SeaWorld announced on Monday that Kayla, an orca held at its marine park in Orlando, Florida, has died.
Kayla was 30 years old, having spent her entire life in captivity since her birth in 1988 at SeaWorld's San Antonio park.
Kayla's father was an orca captured from British Columbia in Canada while her mother was taken from Iceland. In the wild, these two very different types of orcas would never have encountered one another.
Kayla died at a far younger age than would have been expected of a wild orca (avg. 46 years).
Joel Manby, SeaWorld’s progressive CEO, has stepped down after another poor financial performance by the company. The company lost around $200 million in 2017 and saw visitor number drop again.
Under Manby’s leadership, SeaWorld announced the end of the circus-style orca shows and captive orca breeding. WDC has welcomed SeaWorld’s change of direction and pushed for a further commitment to retire its captive whales and dolphins to coastal sanctuaries.
We are disappointed to share the news that the Florida Orca Protection Act did not make it out of subcommittee in the State legislature, and will not move forward on its own in Florida this year. Introduced in the Florida House of Representatives just a few weeks ago, the Florida bill would set into law SeaWorld’s pledges to phase out orca performa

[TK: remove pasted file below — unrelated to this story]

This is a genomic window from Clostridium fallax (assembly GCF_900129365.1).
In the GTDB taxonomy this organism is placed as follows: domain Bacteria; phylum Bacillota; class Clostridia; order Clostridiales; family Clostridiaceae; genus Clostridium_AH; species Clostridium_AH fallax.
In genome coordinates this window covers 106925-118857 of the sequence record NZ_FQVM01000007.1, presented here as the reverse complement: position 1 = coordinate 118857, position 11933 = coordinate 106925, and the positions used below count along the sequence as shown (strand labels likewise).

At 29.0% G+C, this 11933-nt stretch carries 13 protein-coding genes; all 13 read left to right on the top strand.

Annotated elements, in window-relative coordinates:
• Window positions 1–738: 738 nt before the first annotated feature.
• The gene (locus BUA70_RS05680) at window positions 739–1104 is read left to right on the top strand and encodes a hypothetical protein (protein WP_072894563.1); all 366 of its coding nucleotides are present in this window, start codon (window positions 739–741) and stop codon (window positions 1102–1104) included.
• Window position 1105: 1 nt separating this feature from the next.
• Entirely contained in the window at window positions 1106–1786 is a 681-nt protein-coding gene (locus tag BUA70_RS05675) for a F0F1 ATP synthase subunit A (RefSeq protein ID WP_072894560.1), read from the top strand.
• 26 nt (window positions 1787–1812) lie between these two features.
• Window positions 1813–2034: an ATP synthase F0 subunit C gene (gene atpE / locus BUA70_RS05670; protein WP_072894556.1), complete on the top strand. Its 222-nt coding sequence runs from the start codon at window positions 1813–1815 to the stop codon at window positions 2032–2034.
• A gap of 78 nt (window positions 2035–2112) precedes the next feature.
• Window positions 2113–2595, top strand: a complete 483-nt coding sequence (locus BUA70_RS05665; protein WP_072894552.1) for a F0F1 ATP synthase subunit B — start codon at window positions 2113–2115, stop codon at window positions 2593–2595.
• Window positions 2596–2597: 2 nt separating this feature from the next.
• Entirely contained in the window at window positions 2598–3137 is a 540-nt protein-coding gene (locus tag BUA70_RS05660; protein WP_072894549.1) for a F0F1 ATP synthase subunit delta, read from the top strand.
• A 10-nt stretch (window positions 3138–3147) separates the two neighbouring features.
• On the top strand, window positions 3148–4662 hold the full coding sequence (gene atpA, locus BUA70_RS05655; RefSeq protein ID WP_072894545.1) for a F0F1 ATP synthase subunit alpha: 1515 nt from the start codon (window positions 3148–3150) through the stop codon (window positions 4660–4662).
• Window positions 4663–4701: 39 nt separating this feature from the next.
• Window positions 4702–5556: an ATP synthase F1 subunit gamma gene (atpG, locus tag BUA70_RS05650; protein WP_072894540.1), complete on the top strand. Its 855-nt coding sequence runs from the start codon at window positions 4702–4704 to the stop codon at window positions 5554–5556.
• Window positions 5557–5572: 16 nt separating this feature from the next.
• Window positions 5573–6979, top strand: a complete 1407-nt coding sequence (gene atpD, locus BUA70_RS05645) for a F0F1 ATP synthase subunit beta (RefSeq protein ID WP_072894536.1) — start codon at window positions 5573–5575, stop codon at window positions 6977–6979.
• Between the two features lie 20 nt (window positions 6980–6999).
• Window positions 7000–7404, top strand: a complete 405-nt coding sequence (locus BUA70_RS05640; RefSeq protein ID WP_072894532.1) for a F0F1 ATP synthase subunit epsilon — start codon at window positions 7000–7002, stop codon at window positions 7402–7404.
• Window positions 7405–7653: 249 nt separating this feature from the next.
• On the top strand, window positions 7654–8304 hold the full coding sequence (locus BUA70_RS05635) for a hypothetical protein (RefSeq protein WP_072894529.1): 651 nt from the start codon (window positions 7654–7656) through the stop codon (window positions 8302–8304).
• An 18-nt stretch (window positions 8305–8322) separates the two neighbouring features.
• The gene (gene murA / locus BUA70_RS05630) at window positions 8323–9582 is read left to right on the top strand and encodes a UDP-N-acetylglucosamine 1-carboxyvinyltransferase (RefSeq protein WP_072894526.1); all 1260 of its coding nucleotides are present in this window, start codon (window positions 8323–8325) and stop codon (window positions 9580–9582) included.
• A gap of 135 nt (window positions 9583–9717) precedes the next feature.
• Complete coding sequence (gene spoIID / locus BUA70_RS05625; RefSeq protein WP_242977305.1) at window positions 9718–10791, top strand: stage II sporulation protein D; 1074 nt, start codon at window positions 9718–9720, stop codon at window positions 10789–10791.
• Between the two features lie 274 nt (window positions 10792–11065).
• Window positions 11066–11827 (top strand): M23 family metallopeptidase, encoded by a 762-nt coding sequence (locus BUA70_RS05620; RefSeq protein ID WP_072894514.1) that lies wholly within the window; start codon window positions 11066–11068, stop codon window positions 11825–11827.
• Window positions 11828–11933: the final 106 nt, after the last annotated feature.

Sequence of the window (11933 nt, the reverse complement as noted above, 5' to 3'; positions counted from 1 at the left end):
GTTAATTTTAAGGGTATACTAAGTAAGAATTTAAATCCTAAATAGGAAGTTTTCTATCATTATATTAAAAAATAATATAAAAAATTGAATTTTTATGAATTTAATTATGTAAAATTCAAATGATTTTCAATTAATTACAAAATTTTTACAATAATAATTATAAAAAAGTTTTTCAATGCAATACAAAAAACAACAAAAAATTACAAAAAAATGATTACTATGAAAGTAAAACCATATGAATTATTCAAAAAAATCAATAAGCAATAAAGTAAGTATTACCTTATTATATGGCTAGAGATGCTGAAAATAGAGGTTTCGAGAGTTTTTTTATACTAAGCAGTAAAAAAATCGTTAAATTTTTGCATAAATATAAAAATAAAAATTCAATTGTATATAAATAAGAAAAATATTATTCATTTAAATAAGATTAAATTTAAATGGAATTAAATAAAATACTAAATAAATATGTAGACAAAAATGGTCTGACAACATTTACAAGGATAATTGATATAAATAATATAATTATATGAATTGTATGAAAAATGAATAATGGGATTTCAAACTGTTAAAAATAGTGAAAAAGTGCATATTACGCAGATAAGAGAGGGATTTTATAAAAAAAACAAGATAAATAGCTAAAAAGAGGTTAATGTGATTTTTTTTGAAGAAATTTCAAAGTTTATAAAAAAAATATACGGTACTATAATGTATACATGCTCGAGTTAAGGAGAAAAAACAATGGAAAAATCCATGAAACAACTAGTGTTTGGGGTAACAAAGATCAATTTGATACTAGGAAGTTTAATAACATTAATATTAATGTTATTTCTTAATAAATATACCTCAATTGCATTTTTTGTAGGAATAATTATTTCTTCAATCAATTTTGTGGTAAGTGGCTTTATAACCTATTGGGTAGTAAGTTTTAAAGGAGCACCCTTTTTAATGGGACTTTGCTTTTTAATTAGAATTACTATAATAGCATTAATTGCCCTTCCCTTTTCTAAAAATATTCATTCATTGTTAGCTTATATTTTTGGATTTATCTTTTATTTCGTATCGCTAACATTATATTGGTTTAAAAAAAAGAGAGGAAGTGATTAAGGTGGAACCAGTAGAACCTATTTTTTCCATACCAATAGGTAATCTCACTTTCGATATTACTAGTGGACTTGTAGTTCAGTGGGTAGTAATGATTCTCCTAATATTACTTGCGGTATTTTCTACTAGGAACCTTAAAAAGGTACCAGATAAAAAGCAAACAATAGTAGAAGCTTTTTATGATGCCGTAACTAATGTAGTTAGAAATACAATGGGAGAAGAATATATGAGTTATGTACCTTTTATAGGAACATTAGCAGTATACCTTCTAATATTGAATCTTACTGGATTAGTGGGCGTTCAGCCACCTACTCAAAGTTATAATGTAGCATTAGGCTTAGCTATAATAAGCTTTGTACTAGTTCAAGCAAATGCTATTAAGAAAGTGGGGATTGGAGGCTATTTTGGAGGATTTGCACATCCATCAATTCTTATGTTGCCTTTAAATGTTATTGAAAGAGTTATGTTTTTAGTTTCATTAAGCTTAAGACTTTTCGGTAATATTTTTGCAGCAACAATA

The Florida Orca Protection Act, which would provide certain legal protections to orcas held in captivity in the state of Florida, has been officially introduced to the Florida House of Representatives. Modeled after the California Orca Protection Act, signed into law in September of 2016, the Florida bill would reinforce a ban on captive orca performances and breeding programs in the state.
WDC has signed on to an open letter calling for SeaWorld to follow their legal obligations under the US National Marine Fisheries Service to release Tilikum’s full necropsy (animal autopsy). This also applies to his offspring and grand-offspring, including Kyara, the last orca calf to be born at SeaWorld, who died in July.
The last orca to be born in captivity at SeaWorld has died after being treated in an animal hospital for signs of pneumonia, the marine park has announced.
Our advice has always been simple and has always been the same: PLEASE, DON’T BUY A TICKET to any marine park that holds whales and dolphins in captivity.
The culmination of many months of campaigning to stop British Airways supporting SeaWorld came down to this – me and my colleague, Julia Thoms, standing at the security gate on the perimeter fence of BA’s UK Headquarters near Heathrow on a dark, wet January afternoon.